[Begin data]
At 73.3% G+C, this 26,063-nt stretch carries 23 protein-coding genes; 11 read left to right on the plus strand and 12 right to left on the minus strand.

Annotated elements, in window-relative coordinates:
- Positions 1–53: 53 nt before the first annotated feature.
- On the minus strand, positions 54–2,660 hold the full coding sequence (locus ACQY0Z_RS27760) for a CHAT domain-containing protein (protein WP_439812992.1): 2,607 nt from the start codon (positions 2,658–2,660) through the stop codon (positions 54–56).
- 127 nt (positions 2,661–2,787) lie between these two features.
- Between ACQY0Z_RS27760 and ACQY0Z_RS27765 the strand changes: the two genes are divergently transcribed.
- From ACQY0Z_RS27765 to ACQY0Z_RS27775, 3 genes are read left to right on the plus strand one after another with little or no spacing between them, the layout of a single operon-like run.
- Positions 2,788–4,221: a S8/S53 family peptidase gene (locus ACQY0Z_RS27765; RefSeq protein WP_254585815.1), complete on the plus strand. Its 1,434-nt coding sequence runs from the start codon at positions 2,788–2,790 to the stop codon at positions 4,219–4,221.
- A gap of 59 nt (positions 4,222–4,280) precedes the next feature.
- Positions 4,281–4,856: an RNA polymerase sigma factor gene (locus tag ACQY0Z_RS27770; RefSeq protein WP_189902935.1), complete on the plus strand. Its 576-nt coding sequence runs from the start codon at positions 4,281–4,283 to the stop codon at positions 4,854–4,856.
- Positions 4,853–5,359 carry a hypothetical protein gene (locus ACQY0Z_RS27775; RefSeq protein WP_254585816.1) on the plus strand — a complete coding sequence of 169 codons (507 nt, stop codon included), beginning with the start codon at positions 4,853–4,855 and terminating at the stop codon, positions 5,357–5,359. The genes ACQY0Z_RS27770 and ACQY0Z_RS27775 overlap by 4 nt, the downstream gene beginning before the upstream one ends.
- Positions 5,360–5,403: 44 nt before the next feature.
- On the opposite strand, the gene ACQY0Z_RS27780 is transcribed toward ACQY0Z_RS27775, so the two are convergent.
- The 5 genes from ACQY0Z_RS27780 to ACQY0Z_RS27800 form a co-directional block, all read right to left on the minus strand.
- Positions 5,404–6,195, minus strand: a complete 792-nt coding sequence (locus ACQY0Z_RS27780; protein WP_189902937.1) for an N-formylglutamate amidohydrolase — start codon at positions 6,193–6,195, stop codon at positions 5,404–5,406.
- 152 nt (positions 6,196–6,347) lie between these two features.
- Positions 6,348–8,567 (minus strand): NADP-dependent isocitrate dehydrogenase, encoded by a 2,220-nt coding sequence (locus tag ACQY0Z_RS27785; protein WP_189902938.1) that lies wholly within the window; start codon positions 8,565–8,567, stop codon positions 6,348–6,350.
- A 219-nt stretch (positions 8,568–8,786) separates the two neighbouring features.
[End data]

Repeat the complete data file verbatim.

At 73.3% G+C, this 26,063-nt stretch carries 23 protein-coding genes; 11 read left to right on the plus strand and 12 right to left on the minus strand.

Annotated elements, in window-relative coordinates:
- Positions 1–53: 53 nt before the first annotated feature.
- On the minus strand, positions 54–2,660 hold the full coding sequence (locus ACQY0Z_RS27760) for a CHAT domain-containing protein (protein WP_439812992.1): 2,607 nt from the start codon (positions 2,658–2,660) through the stop codon (positions 54–56).
- 127 nt (positions 2,661–2,787) lie between these two features.
- Between ACQY0Z_RS27760 and ACQY0Z_RS27765 the strand changes: the two genes are divergently transcribed.
- From ACQY0Z_RS27765 to ACQY0Z_RS27775, 3 genes are read left to right on the plus strand one after another with little or no spacing between them, the layout of a single operon-like run.
- Positions 2,788–4,221: a S8/S53 family peptidase gene (locus ACQY0Z_RS27765; RefSeq protein WP_254585815.1), complete on the plus strand. Its 1,434-nt coding sequence runs from the start codon at positions 2,788–2,790 to the stop codon at positions 4,219–4,221.
- A gap of 59 nt (positions 4,222–4,280) precedes the next feature.
- Positions 4,281–4,856: an RNA polymerase sigma factor gene (locus tag ACQY0Z_RS27770; RefSeq protein WP_189902935.1), complete on the plus strand. Its 576-nt coding sequence runs from the start codon at positions 4,281–4,283 to the stop codon at positions 4,854–4,856.
- Positions 4,853–5,359 carry a hypothetical protein gene (locus ACQY0Z_RS27775; RefSeq protein WP_254585816.1) on the plus strand — a complete coding sequence of 169 codons (507 nt, stop codon included), beginning with the start codon at positions 4,853–4,855 and terminating at the stop codon, positions 5,357–5,359. The genes ACQY0Z_RS27770 and ACQY0Z_RS27775 overlap by 4 nt, the downstream gene beginning before the upstream one ends.
- Positions 5,360–5,403: 44 nt before the next feature.
- On the opposite strand, the gene ACQY0Z_RS27780 is transcribed toward ACQY0Z_RS27775, so the two are convergent.
- The 5 genes from ACQY0Z_RS27780 to ACQY0Z_RS27800 form a co-directional block, all read right to left on the minus strand.
- Positions 5,404–6,195, minus strand: a complete 792-nt coding sequence (locus ACQY0Z_RS27780; protein WP_189902937.1) for an N-formylglutamate amidohydrolase — start codon at positions 6,193–6,195, stop codon at positions 5,404–5,406.
- 152 nt (positions 6,196–6,347) lie between these two features.
- Positions 6,348–8,567 (minus strand): NADP-dependent isocitrate dehydrogenase, encoded by a 2,220-nt coding sequence (locus tag ACQY0Z_RS27785; protein WP_189902938.1) that lies wholly within the window; start codon positions 8,565–8,567, stop codon positions 6,348–6,350.
- A 219-nt stretch (positions 8,568–8,786) separates the two neighbouring features.